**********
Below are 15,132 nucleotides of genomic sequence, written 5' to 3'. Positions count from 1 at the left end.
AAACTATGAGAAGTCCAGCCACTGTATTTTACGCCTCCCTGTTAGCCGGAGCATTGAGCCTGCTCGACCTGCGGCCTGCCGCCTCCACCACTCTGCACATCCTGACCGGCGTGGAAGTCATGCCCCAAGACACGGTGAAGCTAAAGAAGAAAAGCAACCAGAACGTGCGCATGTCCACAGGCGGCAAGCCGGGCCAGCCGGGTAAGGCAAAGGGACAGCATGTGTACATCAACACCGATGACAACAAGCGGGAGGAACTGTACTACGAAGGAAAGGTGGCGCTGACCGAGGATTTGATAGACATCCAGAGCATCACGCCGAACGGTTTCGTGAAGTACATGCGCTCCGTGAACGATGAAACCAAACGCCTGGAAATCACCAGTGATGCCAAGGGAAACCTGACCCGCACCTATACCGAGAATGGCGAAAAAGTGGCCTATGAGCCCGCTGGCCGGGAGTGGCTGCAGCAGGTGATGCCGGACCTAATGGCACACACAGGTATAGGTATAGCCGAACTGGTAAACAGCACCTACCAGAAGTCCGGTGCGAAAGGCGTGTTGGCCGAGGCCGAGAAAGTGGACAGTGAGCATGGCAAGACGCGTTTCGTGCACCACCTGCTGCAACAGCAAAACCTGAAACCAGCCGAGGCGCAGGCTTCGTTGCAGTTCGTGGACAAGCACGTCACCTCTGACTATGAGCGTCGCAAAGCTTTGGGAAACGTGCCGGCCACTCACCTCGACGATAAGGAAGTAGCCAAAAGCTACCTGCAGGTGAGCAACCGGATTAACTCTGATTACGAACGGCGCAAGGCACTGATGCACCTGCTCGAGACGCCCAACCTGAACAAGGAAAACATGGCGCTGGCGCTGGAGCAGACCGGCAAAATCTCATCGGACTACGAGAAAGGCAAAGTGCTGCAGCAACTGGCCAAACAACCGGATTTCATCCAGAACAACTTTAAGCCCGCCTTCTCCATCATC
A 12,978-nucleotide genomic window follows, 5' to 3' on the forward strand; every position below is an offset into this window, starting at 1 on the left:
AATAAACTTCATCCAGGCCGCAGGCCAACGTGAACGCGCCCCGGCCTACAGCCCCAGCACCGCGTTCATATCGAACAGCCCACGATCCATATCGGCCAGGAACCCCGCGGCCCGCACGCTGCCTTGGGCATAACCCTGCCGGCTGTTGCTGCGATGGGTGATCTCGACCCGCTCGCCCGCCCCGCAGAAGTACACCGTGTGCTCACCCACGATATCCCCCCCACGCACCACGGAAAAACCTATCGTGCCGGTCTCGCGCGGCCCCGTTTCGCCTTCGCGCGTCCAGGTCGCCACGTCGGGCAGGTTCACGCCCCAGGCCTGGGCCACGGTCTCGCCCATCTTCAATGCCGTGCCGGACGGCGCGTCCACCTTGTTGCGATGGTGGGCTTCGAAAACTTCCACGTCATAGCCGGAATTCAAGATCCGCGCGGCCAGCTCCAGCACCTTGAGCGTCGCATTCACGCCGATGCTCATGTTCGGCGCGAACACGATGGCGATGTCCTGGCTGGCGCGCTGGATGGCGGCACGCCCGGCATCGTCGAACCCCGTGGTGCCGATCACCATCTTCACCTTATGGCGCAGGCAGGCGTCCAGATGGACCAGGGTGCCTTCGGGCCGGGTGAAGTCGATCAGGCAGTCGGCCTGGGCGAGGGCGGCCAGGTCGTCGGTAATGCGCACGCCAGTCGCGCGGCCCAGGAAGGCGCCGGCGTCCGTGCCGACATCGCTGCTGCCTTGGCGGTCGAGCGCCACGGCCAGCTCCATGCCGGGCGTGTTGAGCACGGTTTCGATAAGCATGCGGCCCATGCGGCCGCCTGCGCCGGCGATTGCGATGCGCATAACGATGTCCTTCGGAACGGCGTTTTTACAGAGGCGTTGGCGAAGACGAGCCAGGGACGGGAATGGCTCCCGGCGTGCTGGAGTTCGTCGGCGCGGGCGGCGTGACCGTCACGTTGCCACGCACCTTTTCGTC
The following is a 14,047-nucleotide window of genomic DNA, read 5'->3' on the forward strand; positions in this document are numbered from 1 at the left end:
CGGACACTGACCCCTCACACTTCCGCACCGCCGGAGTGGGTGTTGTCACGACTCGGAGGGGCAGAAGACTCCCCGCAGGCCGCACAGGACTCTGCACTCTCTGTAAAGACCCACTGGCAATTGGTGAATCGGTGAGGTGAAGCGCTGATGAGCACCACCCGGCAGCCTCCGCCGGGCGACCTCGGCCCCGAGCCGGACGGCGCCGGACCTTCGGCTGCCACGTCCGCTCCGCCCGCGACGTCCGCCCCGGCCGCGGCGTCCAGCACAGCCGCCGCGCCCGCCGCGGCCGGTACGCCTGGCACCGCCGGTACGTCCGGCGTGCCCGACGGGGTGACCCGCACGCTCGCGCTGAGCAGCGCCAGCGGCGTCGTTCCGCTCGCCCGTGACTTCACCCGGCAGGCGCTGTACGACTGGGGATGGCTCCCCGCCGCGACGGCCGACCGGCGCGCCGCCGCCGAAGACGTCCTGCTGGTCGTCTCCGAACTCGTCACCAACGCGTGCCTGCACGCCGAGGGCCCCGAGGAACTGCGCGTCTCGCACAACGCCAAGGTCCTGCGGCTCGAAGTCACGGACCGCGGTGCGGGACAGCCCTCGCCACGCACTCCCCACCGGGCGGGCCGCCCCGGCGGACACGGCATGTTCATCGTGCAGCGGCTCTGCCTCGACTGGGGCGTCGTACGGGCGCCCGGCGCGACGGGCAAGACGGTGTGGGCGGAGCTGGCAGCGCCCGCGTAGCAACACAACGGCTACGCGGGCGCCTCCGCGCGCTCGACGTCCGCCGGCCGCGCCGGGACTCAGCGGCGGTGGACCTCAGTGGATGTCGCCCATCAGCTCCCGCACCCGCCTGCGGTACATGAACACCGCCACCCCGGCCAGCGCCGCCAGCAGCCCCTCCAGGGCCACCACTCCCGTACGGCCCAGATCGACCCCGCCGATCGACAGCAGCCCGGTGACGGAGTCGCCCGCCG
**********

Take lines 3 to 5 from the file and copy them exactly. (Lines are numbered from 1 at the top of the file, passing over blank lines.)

A 12,978-nucleotide genomic window follows, 5' to 3' on the forward strand; every position below is an offset into this window, starting at 1 on the left:
AATAAACTTCATCCAGGCCGCAGGCCAACGTGAACGCGCCCCGGCCTACAGCCCCAGCACCGCGTTCATATCGAACAGCCCACGATCCATATCGGCCAGGAACCCCGCGGCCCGCACGCTGCCTTGGGCATAACCCTGCCGGCTGTTGCTGCGATGGGTGATCTCGACCCGCTCGCCCGCCCCGCAGAAGTACACCGTGTGCTCACCCACGATATCCCCCCCACGCACCACGGAAAAACCTATCGTGCCGGTCTCGCGCGGCCCCGTTTCGCCTTCGCGCGTCCAGGTCGCCACGTCGGGCAGGTTCACGCCCCAGGCCTGGGCCACGGTCTCGCCCATCTTCAATGCCGTGCCGGACGGCGCGTCCACCTTGTTGCGATGGTGGGCTTCGAAAACTTCCACGTCATAGCCGGAATTCAAGATCCGCGCGGCCAGCTCCAGCACCTTGAGCGTCGCATTCACGCCGATGCTCATGTTCGGCGCGAACACGATGGCGATGTCCTGGCTGGCGCGCTGGATGGCGGCACGCCCGGCATCGTCGAACCCCGTGGTGCCGATCACCATCTTCACCTTATGGCGCAGGCAGGCGTCCAGATGGACCAGGGTGCCTTCGGGCCGGGTGAAGTCGATCAGGCAGTCGGCCTGGGCGAGGGCGGCCAGGTCGTCGGTAATGCGCACGCCAGTCGCGCGGCCCAGGAAGGCGCCGGCGTCCGTGCCGACATCGCTGCTGCCTTGGCGGTCGAGCGCCACGGCCAGCTCCATGCCGGGCGTGTTGAGCACGGTTTCGATAAGCATGCGGCCCATGCGGCCGCCTGCGCCGGCGATTGCGATGCGCATAACGATGTCCTTCGGAACGGCGTTTTTACAGAGGCGTTGGCGAAGACGAGCCAGGGACGGGAATGGCTCCCGGCGTGCTGGAGTTCGTCGGCGCGGGCGGCGTGACCGTCACGTTGCCACGCACCTTTTCGTC
The following is a 14,047-nucleotide window of genomic DNA, read 5'->3' on the forward strand; positions in this document are numbered from 1 at the left end: